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Discrimination in the workplace, pay and benefits

Discrimination in the workplace, pay and benefits


You are a senior executive and the only female member of the management team. You have two young children and manage both a demanding work and home life. A less experienced male counterpart has been awarded a bonus under the terms of the company’s performance related discretionary bonus scheme, on the strength of new work wins which he has brought into the business through extensive networking. Your family commitments mean that you have only very limited opportunities to attend marketing events, you feel very aggrieved as you have not received a bonus for a couple of years and feel that you have been overlooked, is there anything you can do?

We would need to look firstly at the terms on which you are engaged and the terms of the bonus scheme. It appears that the company has exercised its discretion to pay bonus to your colleague and it has a duty to exercise that discretion fairly in relation to your bonus. It may be that the basis on which performance is assessed is discriminatory. If  issues of discrimination in the workplace cannot be resolved informally it may be that you will need to commence a formal grievance process.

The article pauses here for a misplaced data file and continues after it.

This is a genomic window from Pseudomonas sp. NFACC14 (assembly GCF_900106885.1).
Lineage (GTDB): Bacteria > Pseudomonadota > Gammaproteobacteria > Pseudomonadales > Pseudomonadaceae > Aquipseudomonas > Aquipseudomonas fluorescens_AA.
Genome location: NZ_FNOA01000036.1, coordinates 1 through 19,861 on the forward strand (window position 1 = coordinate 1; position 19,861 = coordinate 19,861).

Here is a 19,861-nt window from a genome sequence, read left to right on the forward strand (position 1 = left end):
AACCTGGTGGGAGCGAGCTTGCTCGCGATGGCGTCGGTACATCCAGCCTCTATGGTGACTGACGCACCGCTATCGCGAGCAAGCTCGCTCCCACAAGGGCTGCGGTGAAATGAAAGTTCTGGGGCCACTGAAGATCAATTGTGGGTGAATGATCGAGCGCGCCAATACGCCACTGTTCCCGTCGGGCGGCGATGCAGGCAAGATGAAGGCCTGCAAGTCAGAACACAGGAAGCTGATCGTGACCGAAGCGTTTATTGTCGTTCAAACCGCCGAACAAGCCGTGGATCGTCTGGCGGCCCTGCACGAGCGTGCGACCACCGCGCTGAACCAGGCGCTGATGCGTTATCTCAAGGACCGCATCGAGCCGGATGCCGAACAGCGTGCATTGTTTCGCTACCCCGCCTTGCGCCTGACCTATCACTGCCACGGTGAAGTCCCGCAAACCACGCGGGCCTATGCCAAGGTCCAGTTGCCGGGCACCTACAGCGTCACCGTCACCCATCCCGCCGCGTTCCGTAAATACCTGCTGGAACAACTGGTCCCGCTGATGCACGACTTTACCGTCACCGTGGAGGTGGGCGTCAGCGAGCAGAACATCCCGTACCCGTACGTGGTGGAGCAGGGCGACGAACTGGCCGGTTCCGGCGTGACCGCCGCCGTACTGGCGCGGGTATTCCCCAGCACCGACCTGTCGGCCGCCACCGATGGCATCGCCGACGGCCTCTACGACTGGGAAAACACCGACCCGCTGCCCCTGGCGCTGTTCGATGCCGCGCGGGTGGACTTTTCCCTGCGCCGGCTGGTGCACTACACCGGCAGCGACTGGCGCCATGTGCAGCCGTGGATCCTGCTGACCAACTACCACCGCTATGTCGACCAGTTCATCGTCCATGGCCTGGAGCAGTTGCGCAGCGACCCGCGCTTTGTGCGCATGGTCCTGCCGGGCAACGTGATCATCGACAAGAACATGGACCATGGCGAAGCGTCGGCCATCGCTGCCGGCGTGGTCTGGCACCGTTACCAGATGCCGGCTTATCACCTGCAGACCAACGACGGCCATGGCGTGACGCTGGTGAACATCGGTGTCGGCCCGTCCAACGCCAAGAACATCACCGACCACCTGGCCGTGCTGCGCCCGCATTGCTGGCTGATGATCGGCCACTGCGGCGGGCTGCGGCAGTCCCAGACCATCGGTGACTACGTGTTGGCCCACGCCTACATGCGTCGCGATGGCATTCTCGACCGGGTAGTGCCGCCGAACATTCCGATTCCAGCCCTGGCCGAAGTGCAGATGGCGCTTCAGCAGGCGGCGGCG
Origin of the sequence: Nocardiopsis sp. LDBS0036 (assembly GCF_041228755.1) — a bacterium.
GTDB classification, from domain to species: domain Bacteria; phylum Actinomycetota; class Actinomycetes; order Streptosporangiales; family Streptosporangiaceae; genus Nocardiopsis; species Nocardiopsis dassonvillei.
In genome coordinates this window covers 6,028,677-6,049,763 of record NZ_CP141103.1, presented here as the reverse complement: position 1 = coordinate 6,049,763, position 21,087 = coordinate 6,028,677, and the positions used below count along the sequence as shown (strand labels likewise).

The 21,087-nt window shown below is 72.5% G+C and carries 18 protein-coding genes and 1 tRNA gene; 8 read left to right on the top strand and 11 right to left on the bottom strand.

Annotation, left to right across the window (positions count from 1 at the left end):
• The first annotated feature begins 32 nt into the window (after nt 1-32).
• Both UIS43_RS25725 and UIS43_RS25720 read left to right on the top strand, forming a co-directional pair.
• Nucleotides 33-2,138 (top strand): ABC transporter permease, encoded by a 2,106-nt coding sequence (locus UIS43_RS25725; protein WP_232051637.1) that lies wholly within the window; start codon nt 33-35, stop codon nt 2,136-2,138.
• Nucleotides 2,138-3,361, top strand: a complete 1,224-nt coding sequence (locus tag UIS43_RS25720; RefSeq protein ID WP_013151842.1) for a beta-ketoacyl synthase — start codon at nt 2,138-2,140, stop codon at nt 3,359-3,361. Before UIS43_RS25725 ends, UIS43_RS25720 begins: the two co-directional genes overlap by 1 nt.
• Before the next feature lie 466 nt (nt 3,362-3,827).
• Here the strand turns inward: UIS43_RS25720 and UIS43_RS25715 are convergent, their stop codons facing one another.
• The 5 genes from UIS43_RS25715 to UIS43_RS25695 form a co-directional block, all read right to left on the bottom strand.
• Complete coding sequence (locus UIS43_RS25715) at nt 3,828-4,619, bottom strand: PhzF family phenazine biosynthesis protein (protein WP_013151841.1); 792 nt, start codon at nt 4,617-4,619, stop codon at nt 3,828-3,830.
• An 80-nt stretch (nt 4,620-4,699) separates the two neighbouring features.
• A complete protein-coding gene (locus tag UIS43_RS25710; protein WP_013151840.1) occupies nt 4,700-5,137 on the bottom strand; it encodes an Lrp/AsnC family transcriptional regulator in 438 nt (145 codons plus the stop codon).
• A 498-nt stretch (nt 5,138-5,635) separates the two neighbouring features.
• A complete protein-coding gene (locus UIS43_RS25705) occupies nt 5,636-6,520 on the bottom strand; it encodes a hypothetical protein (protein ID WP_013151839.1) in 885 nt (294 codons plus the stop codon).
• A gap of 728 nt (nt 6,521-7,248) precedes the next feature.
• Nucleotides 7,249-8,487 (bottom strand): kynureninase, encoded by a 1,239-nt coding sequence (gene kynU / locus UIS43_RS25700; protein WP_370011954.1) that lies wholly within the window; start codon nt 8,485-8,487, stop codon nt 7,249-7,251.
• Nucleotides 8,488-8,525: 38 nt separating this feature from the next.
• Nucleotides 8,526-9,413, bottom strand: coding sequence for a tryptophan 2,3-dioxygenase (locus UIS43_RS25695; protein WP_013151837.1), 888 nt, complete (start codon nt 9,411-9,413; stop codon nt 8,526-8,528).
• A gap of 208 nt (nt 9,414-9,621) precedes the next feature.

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Redundancy, discrimination and unfair dismissal


Discrimination, pay and benefits


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